Princeton will name campus arch for Kentaro Ikeda ‘44, the University’s sole Japanese student during World War II
Princeton’s Board of Trustees has approved naming a campus archway for Kentaro Ikeda, a member of the Class of 1944 and the University’s sole Japanese student during World War II. The archway in Lockhart Hall will be called Ikeda Arch effective Oct. 4. Ikeda died at 92 in November 2011.
Lockhart Hall, located along University Place, is the dormitory where Ikeda lived while a student. The naming of Ikeda Arch is intended to memorialize Ikeda’s experience at Princeton and recognize his inspiring persistence during extremely challenging circumstances.
Ikeda was born in Kanazawa, Japan, and moved to New Jersey in 1938 to attend boarding school. During his sophomore year at Princeton, Japan attacked Pearl Harbor and the United States entered World War II. In February 1942, the U.S. issued an executive order authorizing the government to incarcerate people of Japanese descent, including U.S. citizens, in internment camps.
Ikeda worked with the federal government and the University to avoid deportation and imprisonment, but was essentially confined to Princeton. According to the Princeton University Archives, he was prohibited by wartime restrictions from leaving town without permission, from accessing funds and from communicating with anyone in Japan, including his family.
“Naming a space in Kentaro Ikeda’s honor is an important step forward as the University continues its efforts to develop a more complete narrative of Princeton’s history and to help the campus community understand more fully the institution’s past and present,” President Christopher L. Eisgruber said.
The Board of Trustees’ decision followed the recommendation of the Council of the Princeton University Community (CPUC) Committee on Naming, which is made up of faculty, staff, graduate student, undergraduate and alumni representatives, and provides advice to the board with regard to the naming of programs, positions and spaces at the University. Since 2016, the University has named a number of spaces with input from the CPUC naming committee.
Associate Professor of History Beth Lew-Williams, chair of the CPUC Committee on Naming, wrote that the arch naming serves to “recognize [Ikeda’s] story, the surrounding historical events, and University’s complicated response to Japanese internment.”
Ikeda was one of about 4,000 college-age people of Japanese descent approved by the government to live on parole and continue his education, according to a 2019 Princeton Alumni Weekly (PAW) profile of Ikeda. He completed his Princeton studies in 1943 under an accelerated program offered during World War II, and left campus to teach Japanese to American soldiers at the Yale Language School before graduating as part of the Class of 1944. He lived under the same war-time restrictions in New Haven as he did in Princeton.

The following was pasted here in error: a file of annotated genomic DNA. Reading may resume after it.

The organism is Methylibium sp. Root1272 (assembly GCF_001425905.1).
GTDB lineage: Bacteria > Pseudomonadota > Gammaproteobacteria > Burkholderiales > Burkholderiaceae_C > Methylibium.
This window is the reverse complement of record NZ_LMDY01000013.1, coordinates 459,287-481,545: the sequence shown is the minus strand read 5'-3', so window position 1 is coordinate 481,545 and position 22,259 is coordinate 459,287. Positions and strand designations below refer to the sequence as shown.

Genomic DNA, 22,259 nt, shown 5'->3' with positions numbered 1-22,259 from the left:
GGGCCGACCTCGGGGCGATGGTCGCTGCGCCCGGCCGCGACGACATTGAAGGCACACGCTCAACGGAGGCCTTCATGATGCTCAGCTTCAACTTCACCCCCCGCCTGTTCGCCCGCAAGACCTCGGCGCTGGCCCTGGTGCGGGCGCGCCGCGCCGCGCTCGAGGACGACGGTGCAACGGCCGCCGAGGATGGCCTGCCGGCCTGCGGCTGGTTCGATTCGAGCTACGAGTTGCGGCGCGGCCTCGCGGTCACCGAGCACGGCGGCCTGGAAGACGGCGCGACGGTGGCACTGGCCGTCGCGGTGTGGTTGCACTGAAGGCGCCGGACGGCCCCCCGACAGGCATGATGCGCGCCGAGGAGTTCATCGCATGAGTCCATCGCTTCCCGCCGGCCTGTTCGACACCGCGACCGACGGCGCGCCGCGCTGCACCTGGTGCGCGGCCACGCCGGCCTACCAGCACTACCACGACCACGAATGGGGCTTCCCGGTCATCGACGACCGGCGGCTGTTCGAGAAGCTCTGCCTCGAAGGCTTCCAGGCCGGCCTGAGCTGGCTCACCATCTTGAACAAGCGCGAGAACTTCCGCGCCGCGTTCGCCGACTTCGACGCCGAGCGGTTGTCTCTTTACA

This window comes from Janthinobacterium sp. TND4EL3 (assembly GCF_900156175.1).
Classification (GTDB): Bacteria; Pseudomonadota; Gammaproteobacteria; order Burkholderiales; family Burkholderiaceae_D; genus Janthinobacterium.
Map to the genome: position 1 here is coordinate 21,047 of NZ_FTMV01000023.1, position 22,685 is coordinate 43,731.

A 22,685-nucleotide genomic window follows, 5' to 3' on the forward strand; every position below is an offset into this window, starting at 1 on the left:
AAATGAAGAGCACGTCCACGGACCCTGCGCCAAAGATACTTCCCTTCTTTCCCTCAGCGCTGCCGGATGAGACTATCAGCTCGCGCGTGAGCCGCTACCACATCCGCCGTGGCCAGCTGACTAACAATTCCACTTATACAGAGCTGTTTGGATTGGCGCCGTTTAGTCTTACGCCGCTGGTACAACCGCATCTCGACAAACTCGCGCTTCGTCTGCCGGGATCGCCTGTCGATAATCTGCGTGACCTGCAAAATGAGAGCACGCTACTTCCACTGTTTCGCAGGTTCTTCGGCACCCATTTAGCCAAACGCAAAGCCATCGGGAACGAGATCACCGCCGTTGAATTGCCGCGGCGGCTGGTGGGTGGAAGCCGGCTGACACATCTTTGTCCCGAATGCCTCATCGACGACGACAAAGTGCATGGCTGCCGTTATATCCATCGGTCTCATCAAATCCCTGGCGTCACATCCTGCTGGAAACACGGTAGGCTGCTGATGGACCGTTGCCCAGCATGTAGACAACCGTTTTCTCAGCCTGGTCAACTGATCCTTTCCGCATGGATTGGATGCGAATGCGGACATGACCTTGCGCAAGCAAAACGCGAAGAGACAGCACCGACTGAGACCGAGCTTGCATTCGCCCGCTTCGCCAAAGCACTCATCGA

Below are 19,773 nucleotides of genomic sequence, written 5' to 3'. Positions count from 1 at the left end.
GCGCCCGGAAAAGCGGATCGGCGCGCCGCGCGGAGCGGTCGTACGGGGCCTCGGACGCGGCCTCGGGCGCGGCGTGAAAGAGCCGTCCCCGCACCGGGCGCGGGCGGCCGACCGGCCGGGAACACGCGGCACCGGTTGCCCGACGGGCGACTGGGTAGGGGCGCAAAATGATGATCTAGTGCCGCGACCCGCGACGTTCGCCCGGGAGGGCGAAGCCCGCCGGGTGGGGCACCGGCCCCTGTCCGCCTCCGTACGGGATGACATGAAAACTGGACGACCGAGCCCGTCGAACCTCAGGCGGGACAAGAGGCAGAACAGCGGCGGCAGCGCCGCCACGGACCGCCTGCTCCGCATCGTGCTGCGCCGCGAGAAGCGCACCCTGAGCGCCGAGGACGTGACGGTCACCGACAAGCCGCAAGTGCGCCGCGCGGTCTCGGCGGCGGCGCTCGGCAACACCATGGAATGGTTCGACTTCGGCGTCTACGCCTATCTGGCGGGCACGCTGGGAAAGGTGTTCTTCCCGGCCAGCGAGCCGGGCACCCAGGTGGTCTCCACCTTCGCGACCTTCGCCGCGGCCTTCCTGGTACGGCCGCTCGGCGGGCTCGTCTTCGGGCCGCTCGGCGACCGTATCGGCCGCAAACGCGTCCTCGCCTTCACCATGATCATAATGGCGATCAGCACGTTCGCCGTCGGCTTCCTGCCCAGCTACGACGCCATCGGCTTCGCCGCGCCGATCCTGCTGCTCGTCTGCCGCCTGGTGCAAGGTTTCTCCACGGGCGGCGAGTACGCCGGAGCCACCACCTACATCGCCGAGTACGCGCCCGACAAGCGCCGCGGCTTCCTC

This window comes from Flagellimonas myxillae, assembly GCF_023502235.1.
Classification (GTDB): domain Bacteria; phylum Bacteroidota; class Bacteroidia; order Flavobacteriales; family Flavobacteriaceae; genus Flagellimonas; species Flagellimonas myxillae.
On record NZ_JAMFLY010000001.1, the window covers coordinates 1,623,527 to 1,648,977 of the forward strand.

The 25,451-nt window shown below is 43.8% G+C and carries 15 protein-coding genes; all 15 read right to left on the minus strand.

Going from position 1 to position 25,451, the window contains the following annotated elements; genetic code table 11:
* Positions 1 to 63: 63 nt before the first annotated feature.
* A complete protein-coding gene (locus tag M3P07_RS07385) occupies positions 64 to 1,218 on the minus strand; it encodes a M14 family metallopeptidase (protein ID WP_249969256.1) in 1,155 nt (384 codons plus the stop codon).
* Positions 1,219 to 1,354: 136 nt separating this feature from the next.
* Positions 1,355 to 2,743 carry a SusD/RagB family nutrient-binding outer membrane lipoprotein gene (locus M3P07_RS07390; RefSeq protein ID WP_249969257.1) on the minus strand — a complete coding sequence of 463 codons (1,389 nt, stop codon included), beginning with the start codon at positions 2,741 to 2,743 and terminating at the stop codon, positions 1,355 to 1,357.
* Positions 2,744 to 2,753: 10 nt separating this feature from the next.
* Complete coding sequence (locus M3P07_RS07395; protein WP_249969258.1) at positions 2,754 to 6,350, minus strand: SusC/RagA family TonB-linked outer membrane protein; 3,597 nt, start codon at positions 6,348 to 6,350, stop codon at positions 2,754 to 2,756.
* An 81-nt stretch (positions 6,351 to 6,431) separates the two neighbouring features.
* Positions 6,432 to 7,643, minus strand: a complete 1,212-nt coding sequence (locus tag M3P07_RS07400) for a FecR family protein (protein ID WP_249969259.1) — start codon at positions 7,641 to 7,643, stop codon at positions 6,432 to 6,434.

His widow, Young Yang Chung, said that despite the loneliness and worry of the war years, Ikeda appreciated that there were people “who went out of their way to show him kindness.”
“Until he died, he was so grateful to Princeton University because he was protected by the University, so he avoided going to the camps,” Chung said to the PAW. “He was forever telling me about the kind attitude toward him.”
Upon learning that Lockhart Hall arch would be named in honor of her late husband, Chung expressed pride as well as appreciation to the University for “protecting his life during the war.”
The United States has since formally apologized for the incarceration and confinement of Japanese people during World War II and, in June 2018, the U.S. Supreme Court repudiated a 1944 decision that had found the prison camps to be constitutional.
After the war ended, Ikeda stayed in the U.S. with support from American friends and from Princeton administrators and others who helped him gain a visa extension. Later, Ikeda was able to legally immigrate to the U.S. and remained in the country for the rest of his life. He was a well-known tea importer in his family’s business and a longtime resident of Larchmont, New York.
Other spaces on campus that have been named following recommendations from the CPUC Committee on Naming include:
- The former Marx Hall was named Laura Wooten Hall in honor of the late Laura Wooten, who worked in Campus Dining for 27 years and was recognized as the longest serving poll worker in the U.S.
- The former West College was named Morrison Hall in honor of Nobel laureate and former Princeton faculty member Toni Morrison.
- The auditorium in Robertson Hall was named Arthur Lewis Auditorium in honor of Nobel laureate and former Princeton faculty member Sir W. Arthur Lewis.
- The publicly accessible garden between Firestone Library and Nassau Street was named for Betsey Stockton, a former enslaved woman, educator and leader in Princeton’s Black community in the 19th century.
- The easternmost arch in East Pyne Hall was named for James Collins Johnson, a formerly enslaved man who worked on campus for more than 60 years before his death in 1902.
- The roadway that enters the campus from Nassau Street between Firestone Library and the buildings of the Andlinger Center for the Humanities was named for pioneering Black alumnus and longtime Princeton resident Robert J. Rivers Jr.
- The courtyard among Henry, Foulke, Laughlin and 1901 residence halls was named the Beatrix Farrand Courtyard in honor of Farrand, who was the University’s landscape architect from 1912-43 and helped shape the distinctive look of Princeton’s grounds.